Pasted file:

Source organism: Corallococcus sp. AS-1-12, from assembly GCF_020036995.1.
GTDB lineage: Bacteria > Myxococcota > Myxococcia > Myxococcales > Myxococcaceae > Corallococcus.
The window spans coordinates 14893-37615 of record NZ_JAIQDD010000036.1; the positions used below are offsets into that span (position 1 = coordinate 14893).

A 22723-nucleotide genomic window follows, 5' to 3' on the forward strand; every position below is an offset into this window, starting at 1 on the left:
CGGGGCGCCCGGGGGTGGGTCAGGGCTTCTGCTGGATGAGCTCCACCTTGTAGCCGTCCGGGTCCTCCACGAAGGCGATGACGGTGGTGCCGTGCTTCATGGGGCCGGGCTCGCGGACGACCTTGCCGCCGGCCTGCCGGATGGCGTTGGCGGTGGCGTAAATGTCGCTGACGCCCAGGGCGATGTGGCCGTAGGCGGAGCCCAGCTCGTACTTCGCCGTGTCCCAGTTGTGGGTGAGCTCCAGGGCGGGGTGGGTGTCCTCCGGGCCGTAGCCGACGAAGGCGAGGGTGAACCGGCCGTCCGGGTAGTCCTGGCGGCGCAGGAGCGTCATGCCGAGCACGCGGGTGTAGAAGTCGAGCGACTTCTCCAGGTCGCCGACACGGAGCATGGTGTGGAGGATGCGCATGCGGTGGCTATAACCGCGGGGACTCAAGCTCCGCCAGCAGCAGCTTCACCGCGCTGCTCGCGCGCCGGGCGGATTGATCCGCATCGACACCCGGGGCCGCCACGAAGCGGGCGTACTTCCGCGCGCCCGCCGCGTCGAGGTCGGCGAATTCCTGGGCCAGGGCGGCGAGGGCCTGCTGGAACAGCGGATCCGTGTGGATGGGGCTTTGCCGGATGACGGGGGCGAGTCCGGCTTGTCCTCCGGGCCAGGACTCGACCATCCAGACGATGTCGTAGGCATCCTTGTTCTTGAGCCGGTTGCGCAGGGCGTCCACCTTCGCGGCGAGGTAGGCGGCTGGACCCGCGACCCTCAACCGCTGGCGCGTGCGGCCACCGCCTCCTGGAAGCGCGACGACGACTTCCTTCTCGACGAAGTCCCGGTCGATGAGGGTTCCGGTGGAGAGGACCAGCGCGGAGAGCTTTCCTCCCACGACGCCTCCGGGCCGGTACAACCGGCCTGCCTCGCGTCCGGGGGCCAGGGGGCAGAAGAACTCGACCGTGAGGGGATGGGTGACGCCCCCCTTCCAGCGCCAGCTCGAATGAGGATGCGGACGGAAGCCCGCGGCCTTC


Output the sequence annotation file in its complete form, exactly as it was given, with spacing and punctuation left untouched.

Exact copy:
Source organism: Corallococcus sp. AS-1-12, from assembly GCF_020036995.1.
GTDB lineage: Bacteria > Myxococcota > Myxococcia > Myxococcales > Myxococcaceae > Corallococcus.
The window spans coordinates 14893-37615 of record NZ_JAIQDD010000036.1; the positions used below are offsets into that span (position 1 = coordinate 14893).

A 22723-nucleotide genomic window follows, 5' to 3' on the forward strand; every position below is an offset into this window, starting at 1 on the left:
CGGGGCGCCCGGGGGTGGGTCAGGGCTTCTGCTGGATGAGCTCCACCTTGTAGCCGTCCGGGTCCTCCACGAAGGCGATGACGGTGGTGCCGTGCTTCATGGGGCCGGGCTCGCGGACGACCTTGCCGCCGGCCTGCCGGATGGCGTTGGCGGTGGCGTAAATGTCGCTGACGCCCAGGGCGATGTGGCCGTAGGCGGAGCCCAGCTCGTACTTCGCCGTGTCCCAGTTGTGGGTGAGCTCCAGGGCGGGGTGGGTGTCCTCCGGGCCGTAGCCGACGAAGGCGAGGGTGAACCGGCCGTCCGGGTAGTCCTGGCGGCGCAGGAGCGTCATGCCGAGCACGCGGGTGTAGAAGTCGAGCGACTTCTCCAGGTCGCCGACACGGAGCATGGTGTGGAGGATGCGCATGCGGTGGCTATAACCGCGGGGACTCAAGCTCCGCCAGCAGCAGCTTCACCGCGCTGCTCGCGCGCCGGGCGGATTGATCCGCATCGACACCCGGGGCCGCCACGAAGCGGGCGTACTTCCGCGCGCCCGCCGCGTCGAGGTCGGCGAATTCCTGGGCCAGGGCGGCGAGGGCCTGCTGGAACAGCGGATCCGTGTGGATGGGGCTTTGCCGGATGACGGGGGCGAGTCCGGCTTGTCCTCCGGGCCAGGACTCGACCATCCAGACGATGTCGTAGGCATCCTTGTTCTTGAGCCGGTTGCGCAGGGCGTCCACCTTCGCGGCGAGGTAGGCGGCTGGACCCGCGACCCTCAACCGCTGGCGCGTGCGGCCACCGCCTCCTGGAAGCGCGACGACGACTTCCTTCTCGACGAAGTCCCGGTCGATGAGGGTTCCGGTGGAGAGGACCAGCGCGGAGAGCTTTCCTCCCACGACGCCTCCGGGCCGGTACAACCGGCCTGCCTCGCGTCCGGGGGCCAGGGGGCAGAAGAACTCGACCGTGAGGGGATGGGTGACGCCCCCCTTCCAGCGCCAGCTCGAATGAGGATGCGGACGGAAGCCCGCGGCCTTC